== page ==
Point and Shoot: Canon PowerShot SX10 IS Review
I once traveled to the Fort Wilderness Resort and Campground to see the infamous Hoop-Dee-Doo Revue for the first time. Armed with my faithful Point and Shoot, Alfred, a rather striking Canon PowerShot SX10 IS, I was ready for some good times and amble photo opportunities. Surrounded by friends and complete strangers, we all broke out our cameras to document the Mason jar’s filled to the brim with Sangria and the half hearted attempts to lick the sticky, sweet barbecue sauce from our fingers. While I fiddled with my settings to see if I could get a decent shot in such a low lit dining hall without the use of my flash, one of my friends gave me a quizzical look. Followed by him throwing his head back and letting out an audacious laugh, “That’s your camera” he had exclaimed and most likely with a point of the finger “It’s huge.”
Now I’m well aware of Alfred’s size, he’s a bit bigger in the camera body than most Point and Shoots and while these days most P&S have just an LCD screen, he has this small bump at the top of his body, more commonly known as a viewfinder. Yet, these quirks were not a justified reason to point and laugh at a defenseless camera. However, at that moment I came to the realization that I was stuck in this rather odd limbo of the camera world. My faithful Canon was far too big and slightly more complex to fit in with the random P&S of the world but it was not quite ready to run with the big boys, the DSLR’s.
In all seriousness, the Canon PowerShot SX10 IS is a Point and Shoot on the verge of DSLR-hood. At least to the untrained eye this particular Canon can look daunting and complicated, but besides a fair few differences in look this camera functions like a majority of other P&S’s.
With pre-settings ranging from the simple Auto and Portraits to Fireworks or Foliage and everything in between this Canon has practically every category of settings covered. Yet, this P&S also has several “manual” settings in which the photographer is given the chance to control just the aperture, the shutter speed or both. While these settings were one of the things that originally drew me towards this camera I must admit that I rarely use them, especially at WDW where I’m in constant movement around the parks. They are tricky to work in quick situations especially for someone who has not used a DSLR or even a SLR in quite a long time. Taking the time to figure out which button switches the camera’s focus to which function is tricky and with none of the manual settings labeled to help the photographer make a quick adjustment it can become difficult to master.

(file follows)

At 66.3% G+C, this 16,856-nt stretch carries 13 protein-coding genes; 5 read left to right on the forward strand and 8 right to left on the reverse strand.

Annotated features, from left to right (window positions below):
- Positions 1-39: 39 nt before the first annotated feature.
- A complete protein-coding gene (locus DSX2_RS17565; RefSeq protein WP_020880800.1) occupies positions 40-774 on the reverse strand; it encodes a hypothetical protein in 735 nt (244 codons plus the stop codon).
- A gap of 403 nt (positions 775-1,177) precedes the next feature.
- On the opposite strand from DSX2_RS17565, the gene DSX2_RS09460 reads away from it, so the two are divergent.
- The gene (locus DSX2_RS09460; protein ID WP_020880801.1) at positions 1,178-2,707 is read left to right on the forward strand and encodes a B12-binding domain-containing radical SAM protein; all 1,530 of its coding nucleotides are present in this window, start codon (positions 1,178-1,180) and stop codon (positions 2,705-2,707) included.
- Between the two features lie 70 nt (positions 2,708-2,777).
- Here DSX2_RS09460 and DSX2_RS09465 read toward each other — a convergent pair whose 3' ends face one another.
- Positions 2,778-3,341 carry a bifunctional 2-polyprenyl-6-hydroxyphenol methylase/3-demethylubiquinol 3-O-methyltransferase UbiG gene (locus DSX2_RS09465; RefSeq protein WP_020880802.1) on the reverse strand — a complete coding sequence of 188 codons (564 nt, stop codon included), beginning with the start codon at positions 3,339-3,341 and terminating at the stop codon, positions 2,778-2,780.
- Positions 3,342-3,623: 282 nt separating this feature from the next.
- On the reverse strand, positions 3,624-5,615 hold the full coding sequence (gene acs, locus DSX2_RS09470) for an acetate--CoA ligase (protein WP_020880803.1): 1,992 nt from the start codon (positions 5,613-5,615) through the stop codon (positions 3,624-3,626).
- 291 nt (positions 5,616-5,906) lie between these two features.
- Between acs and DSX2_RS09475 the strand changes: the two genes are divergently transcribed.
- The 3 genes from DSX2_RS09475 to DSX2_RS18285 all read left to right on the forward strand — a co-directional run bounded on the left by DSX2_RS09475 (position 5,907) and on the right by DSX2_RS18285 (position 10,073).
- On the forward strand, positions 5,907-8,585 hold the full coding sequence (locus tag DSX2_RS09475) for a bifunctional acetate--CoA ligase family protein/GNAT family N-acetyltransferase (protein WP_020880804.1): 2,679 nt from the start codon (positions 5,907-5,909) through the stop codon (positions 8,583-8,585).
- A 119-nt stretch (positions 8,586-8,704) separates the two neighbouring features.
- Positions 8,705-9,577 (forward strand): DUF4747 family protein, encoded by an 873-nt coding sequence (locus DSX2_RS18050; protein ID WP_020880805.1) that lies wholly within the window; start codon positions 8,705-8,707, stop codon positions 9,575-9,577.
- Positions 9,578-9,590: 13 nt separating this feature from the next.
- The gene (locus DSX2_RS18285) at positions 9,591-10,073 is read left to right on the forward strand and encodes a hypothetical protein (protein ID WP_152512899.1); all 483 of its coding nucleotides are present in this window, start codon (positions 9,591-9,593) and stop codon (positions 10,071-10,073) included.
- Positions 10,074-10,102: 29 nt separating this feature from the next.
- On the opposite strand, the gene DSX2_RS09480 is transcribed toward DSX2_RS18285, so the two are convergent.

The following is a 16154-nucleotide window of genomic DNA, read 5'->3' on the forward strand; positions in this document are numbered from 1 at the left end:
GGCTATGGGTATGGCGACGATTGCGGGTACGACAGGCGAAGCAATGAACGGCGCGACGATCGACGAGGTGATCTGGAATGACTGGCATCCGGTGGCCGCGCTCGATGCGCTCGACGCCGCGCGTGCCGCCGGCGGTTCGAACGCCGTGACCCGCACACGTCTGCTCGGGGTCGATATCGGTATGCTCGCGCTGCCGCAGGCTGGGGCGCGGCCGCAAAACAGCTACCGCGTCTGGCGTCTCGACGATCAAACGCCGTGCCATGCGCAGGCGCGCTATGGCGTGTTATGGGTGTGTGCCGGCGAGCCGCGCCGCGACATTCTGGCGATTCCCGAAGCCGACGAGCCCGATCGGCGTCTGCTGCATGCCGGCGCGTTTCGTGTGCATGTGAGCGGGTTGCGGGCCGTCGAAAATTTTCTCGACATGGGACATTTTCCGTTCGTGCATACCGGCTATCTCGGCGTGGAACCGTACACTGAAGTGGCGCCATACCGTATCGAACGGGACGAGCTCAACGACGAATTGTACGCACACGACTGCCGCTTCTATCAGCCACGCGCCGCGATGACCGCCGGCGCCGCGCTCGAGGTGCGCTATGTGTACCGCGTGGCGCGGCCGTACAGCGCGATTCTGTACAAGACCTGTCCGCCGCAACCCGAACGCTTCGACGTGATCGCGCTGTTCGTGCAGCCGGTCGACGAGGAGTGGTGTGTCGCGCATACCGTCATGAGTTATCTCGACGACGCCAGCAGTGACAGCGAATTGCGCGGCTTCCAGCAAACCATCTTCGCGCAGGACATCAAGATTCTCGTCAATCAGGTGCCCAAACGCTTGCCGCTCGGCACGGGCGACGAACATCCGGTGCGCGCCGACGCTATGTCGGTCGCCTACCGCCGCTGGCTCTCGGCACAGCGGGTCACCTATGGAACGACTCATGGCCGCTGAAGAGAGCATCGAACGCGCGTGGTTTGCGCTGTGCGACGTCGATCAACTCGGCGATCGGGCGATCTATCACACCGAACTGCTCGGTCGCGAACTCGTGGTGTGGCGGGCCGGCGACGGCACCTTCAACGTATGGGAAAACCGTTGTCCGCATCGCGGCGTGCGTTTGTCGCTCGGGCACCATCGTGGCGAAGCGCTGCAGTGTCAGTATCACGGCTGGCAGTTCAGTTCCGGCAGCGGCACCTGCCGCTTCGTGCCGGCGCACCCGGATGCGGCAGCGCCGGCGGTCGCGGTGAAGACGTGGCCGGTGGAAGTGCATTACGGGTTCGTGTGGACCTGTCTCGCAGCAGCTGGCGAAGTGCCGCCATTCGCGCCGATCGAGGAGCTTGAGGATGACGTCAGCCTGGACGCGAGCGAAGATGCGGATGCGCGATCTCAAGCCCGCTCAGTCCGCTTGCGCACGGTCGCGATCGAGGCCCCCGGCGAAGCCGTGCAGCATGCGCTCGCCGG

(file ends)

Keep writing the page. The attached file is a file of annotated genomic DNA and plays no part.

While at the parks I tend to stick with only a hand full of the pre settings, focusing my attention more on the compositional aspect of the photographs. In all honesty, I use the Auto setting more than any other preset (I believe I felt a few of you just gasp.) It’s true with Auto I feel that I can concentrate on the look and feel of what I’m trying to capture as opposed to fumbling with settings and completely missing a shot. I do however, switch the ISO to High (Auto) as opposed to Auto ISO. I’m not sure whether this is adjustment is particular to this P&S but I feel with this small switch my photos become crisper with less of a blur from camera and/or subject motion.
Yet, the true draw for me to this Canon was its macro ability. I’m a huge fan of taking flower photos especially with some interesting Disney-esque backgrounds and with this P&S I rarely feel like I’ve fallen flat on those particular captures.With the camera set on Auto with macro selected this Canon provides a sharp focus with a nice shallow depth of field. The drawback is that flipping between macro and another setting with a deeper depth of field, the camera tends to have trouble focusing and I often have to zoom in and out or even turn the camera off and on until it “catches on” to the change of DoF. Along with the great close-up/macro shots, this Canon has no problem shooting across the World Showcase Lagoon with a 20x zoom but without a tripod my shaky hand often causes to much blur regardless of the image stabilization built into the camera.
Now I’m by no means an expert on cameras, not even my own. I do feel like this Canon is one of those Point and Shoots that is a stepping stones towards a more complex camera and possibly more complex captures. However, while my attempts at shooting the Hoop-Dee-Doo Revue were less than stellar l did learn a few things. Mainly that no matter the camera, magic can be captured at Disney if you choose to point and shoot for it. (Pun poorly intended.)